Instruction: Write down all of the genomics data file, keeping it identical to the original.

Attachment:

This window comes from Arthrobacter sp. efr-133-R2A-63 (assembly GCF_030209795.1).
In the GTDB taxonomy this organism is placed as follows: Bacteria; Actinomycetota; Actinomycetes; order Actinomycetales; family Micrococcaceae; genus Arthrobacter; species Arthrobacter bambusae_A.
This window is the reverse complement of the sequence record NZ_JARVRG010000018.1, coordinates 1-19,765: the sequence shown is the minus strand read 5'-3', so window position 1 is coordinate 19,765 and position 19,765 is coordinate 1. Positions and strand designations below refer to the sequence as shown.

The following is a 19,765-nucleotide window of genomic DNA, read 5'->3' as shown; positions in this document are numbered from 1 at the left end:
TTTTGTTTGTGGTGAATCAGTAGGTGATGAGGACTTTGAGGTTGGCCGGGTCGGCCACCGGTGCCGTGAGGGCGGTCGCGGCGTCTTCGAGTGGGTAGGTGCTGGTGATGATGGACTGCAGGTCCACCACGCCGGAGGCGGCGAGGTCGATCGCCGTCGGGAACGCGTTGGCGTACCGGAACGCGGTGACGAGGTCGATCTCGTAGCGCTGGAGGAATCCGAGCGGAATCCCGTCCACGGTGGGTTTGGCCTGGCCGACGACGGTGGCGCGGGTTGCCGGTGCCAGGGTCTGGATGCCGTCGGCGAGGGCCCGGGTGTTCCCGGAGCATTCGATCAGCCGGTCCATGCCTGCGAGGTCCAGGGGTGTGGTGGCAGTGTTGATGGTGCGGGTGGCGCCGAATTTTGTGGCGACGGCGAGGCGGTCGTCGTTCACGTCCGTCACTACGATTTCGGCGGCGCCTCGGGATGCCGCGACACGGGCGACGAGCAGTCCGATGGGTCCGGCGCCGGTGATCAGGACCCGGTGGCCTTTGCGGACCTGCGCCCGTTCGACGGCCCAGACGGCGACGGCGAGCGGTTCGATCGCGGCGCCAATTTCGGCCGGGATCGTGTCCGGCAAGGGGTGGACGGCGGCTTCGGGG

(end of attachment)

This window comes from Arthrobacter sp. efr-133-R2A-63 (assembly GCF_030209795.1).
In the GTDB taxonomy this organism is placed as follows: Bacteria; Actinomycetota; Actinomycetes; order Actinomycetales; family Micrococcaceae; genus Arthrobacter; species Arthrobacter bambusae_A.
This window is the reverse complement of the sequence record NZ_JARVRG010000018.1, coordinates 1-19,765: the sequence shown is the minus strand read 5'-3', so window position 1 is coordinate 19,765 and position 19,765 is coordinate 1. Positions and strand designations below refer to the sequence as shown.

The following is a 19,765-nucleotide window of genomic DNA, read 5'->3' as shown; positions in this document are numbered from 1 at the left end:
TTTTGTTTGTGGTGAATCAGTAGGTGATGAGGACTTTGAGGTTGGCCGGGTCGGCCACCGGTGCCGTGAGGGCGGTCGCGGCGTCTTCGAGTGGGTAGGTGCTGGTGATGATGGACTGCAGGTCCACCACGCCGGAGGCGGCGAGGTCGATCGCCGTCGGGAACGCGTTGGCGTACCGGAACGCGGTGACGAGGTCGATCTCGTAGCGCTGGAGGAATCCGAGCGGAATCCCGTCCACGGTGGGTTTGGCCTGGCCGACGACGGTGGCGCGGGTTGCCGGTGCCAGGGTCTGGATGCCGTCGGCGAGGGCCCGGGTGTTCCCGGAGCATTCGATCAGCCGGTCCATGCCTGCGAGGTCCAGGGGTGTGGTGGCAGTGTTGATGGTGCGGGTGGCGCCGAATTTTGTGGCGACGGCGAGGCGGTCGTCGTTCACGTCCGTCACTACGATTTCGGCGGCGCCTCGGGATGCCGCGACACGGGCGACGAGCAGTCCGATGGGTCCGGCGCCGGTGATCAGGACCCGGTGGCCTTTGCGGACCTGCGCCCGTTCGACGGCCCAGACGGCGACGGCGAGCGGTTCGATCGCGGCGCCAATTTCGGCCGGGATCGTGTCCGGCAAGGGGTGGACGGCGGCTTCGGGG